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NY Theater Reviews

Campbell Scott in A Christmas Carol/ Ph: Joan Marcus

A SIT-DOWN WITH SCROOGE

By JOE DZIEMIANOWICZ

Campbell Scott talks about A Christmas Carol as well as the influence of his actor parents.

Major muttonchops are part of the look when you’re playing a Charles Dickens miser or, for that matter, a mutant with blades for fingers.
 
Just ask Campbell Scott, who’s sporting the telltale facial hair as Ebenezer Scrooge in A Christmas Carol at the Lyceum Theatre on Broadway through Jan. 5. “I’ve been waiting for the Wolverine jokes,” the actor says, raking his face with his fingers. “I got one the other night from someone on the street.”
 
That’s fitting. Like the X-Men antihero, reclusive Scrooge retracts his humbug claws. And for Scott, who’s 58 and has three kids – ages 21, 8 and 3 – that’s the key to the classic’s staying power. It’s also why he accepted the invitation from director Matthew Warchus (God of Carnage, Boeing, Boeing) to star in this adaptation by Jack Thorne (Harry Potter and the Cursed Child).
 
“The core idea that someone can be redeemed overnight and change and go from being closed down to opened up is pretty attractive and moving,” says Scott. “That appeal doesn’t go away.”
 
Since 1843, Dickens’ tale of the tightwad-turned-altruist visited by ghosts on Christmas Eve has been adapted many times. Thorne’s version, seen in a seasonal run in London since 2017, comes with a more contemporary and political spin the original – plus caroling, bell-ringing, free preshow treats for the audience and a post-show collection for the charity Hearts of Gold.
 
George C. Scott, Campbell’s father, played Scrooge in a 1984 telemovie. “I wasn’t on the set for dad’s film,” says Scott. “They made it in Britain. I was just out of college.” While he’s making no conscious nod to his late dad’s take, he adds there may be some similarity “in a cellular way. Honestly,” he says, “I steal from any good actor.”
 
That includes his mother, Colleen Dewhurst. In 1988, they costarred in Eugene O’Neill’s Long Day’s Journey into Night. “I didn’t even want to try out for the role because, really, who wants to work with their mother? But I was young and ambitious and Edmund is a great role.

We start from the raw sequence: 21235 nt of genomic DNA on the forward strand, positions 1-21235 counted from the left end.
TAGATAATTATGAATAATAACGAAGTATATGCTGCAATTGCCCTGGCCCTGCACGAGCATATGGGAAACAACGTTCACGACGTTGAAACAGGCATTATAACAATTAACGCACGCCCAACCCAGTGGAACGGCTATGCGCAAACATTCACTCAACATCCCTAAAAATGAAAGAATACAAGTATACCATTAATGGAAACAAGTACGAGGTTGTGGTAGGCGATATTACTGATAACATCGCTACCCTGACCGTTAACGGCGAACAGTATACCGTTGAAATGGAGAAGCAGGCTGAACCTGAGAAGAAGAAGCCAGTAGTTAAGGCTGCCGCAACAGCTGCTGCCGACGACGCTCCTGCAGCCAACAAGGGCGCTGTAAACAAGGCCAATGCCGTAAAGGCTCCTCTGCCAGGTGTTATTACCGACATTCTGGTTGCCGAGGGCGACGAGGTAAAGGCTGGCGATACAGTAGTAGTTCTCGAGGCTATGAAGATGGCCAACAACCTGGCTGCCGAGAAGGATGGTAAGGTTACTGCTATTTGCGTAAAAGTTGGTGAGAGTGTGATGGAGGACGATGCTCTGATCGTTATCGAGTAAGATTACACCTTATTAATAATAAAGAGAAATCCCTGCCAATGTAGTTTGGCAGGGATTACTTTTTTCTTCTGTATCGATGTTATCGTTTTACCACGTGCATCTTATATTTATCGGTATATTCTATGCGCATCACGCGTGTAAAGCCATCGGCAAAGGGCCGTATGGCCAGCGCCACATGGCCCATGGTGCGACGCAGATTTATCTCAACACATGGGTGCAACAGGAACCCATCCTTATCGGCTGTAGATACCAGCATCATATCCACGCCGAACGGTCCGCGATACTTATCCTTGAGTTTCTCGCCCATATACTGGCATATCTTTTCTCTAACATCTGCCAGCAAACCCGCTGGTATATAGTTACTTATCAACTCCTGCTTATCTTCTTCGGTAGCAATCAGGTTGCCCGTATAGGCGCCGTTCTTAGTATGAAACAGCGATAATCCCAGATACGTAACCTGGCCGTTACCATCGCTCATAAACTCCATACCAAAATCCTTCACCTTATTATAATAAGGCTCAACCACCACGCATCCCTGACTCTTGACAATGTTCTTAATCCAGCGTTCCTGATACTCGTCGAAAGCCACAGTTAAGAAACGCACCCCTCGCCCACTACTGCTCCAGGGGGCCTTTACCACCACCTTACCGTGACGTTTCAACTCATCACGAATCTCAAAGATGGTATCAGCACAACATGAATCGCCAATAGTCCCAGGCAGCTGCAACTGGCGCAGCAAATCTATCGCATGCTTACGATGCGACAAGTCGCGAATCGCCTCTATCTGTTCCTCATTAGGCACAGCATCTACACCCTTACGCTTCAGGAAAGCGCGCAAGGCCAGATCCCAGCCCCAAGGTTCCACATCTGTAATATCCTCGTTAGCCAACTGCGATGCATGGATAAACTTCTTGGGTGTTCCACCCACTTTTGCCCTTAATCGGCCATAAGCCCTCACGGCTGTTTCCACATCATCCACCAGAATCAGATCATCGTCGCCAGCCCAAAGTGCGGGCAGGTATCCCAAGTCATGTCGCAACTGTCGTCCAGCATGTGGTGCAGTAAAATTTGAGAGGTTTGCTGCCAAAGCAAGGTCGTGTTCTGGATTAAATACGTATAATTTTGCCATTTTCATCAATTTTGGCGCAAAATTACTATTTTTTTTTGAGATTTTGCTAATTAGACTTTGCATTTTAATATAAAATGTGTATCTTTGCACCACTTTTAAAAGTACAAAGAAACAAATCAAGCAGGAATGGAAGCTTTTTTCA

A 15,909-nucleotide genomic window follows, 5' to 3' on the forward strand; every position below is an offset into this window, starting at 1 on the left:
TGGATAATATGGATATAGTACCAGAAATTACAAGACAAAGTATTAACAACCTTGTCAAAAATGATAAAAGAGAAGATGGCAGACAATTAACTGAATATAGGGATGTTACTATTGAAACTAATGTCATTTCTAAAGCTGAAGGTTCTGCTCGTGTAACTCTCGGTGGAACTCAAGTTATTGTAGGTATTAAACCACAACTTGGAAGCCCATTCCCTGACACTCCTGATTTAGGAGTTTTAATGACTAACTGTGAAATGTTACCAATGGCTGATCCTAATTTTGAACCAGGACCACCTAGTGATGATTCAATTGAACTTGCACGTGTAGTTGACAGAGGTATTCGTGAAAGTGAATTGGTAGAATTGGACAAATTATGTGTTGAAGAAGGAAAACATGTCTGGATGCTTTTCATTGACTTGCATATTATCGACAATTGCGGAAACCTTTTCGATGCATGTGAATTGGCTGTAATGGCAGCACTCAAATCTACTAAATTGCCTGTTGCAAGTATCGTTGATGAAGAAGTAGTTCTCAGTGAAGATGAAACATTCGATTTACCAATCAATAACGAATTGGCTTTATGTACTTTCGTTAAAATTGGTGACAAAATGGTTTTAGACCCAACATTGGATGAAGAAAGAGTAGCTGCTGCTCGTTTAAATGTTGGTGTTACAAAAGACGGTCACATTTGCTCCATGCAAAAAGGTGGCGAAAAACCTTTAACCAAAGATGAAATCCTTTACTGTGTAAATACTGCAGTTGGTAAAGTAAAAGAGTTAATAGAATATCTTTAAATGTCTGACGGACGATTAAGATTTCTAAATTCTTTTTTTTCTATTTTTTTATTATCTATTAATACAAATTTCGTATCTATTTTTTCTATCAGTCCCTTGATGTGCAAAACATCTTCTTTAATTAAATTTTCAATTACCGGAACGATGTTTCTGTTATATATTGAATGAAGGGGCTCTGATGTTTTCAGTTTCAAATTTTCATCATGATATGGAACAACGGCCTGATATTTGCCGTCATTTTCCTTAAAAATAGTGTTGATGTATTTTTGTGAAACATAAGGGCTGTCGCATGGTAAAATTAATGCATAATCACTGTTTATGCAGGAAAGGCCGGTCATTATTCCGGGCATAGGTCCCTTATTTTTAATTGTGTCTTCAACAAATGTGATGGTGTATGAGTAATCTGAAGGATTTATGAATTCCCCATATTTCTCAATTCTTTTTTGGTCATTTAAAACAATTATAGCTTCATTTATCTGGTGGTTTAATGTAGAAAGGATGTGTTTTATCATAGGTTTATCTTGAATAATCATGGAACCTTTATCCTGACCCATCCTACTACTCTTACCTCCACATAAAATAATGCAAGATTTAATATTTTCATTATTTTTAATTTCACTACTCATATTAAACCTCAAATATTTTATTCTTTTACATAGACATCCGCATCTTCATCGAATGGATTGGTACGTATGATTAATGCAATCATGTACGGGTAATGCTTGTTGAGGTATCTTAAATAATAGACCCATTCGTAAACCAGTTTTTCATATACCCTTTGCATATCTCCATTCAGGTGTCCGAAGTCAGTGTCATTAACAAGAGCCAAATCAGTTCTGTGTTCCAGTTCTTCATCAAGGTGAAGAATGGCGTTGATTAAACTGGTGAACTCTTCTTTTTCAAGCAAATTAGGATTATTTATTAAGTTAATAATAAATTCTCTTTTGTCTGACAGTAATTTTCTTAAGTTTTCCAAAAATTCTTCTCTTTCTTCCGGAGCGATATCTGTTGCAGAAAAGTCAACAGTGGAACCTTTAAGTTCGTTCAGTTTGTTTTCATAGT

“My mother died just a few years after that, so I’m grateful for the experience. You get to know your parent in a slightly different way,” adds Scott. “In that play, there are long stretches when you’re not on stage. At one performance I was backstage and I saw my mother sitting in the wings, smoking. She smoked all the time. I asked, ‘What are you doing?’ and she said, ‘Listening to the play.’ It blew my mind.”
 
Among Scott’s high-profile films are Dying Young, a 1991 weeper with Julia Roberts and Dewhurst, and Longtime Companion, which tackled the AIDS crisis in 1989. The latter movie is a current topic of conversation in some Broadway circles thanks to the two-part drama The Inheritance, which deals with the impact of AIDS. Like the movie, the play by Matthew Lopez summons young gay men who’ve died in dramatic fashion. Scott, who’s seen part one, noted the overlap. “It was sort of a beautiful connector for both pieces,” he says.
 
Scott reports that he’s always happy to reconnect with Broadway. He made his debut in 1982 playing a soldier in The Queen and the Rebels (“a terrible play,” he says). In 2016 he played a director in Noises Off alongside Andrea Martin, who, like fellow Tony winner LaChanze, play ghosts in A Christmas Carol. Beyond the stage, Scott can be seen in December in Soundtrack, a new Netflix series set in Los Angeles. He calls the show “hard to describe."
 
That said, it’s easy for Scott to express what he’s thankful for this year. “For work, of course,” he says. “And to be here."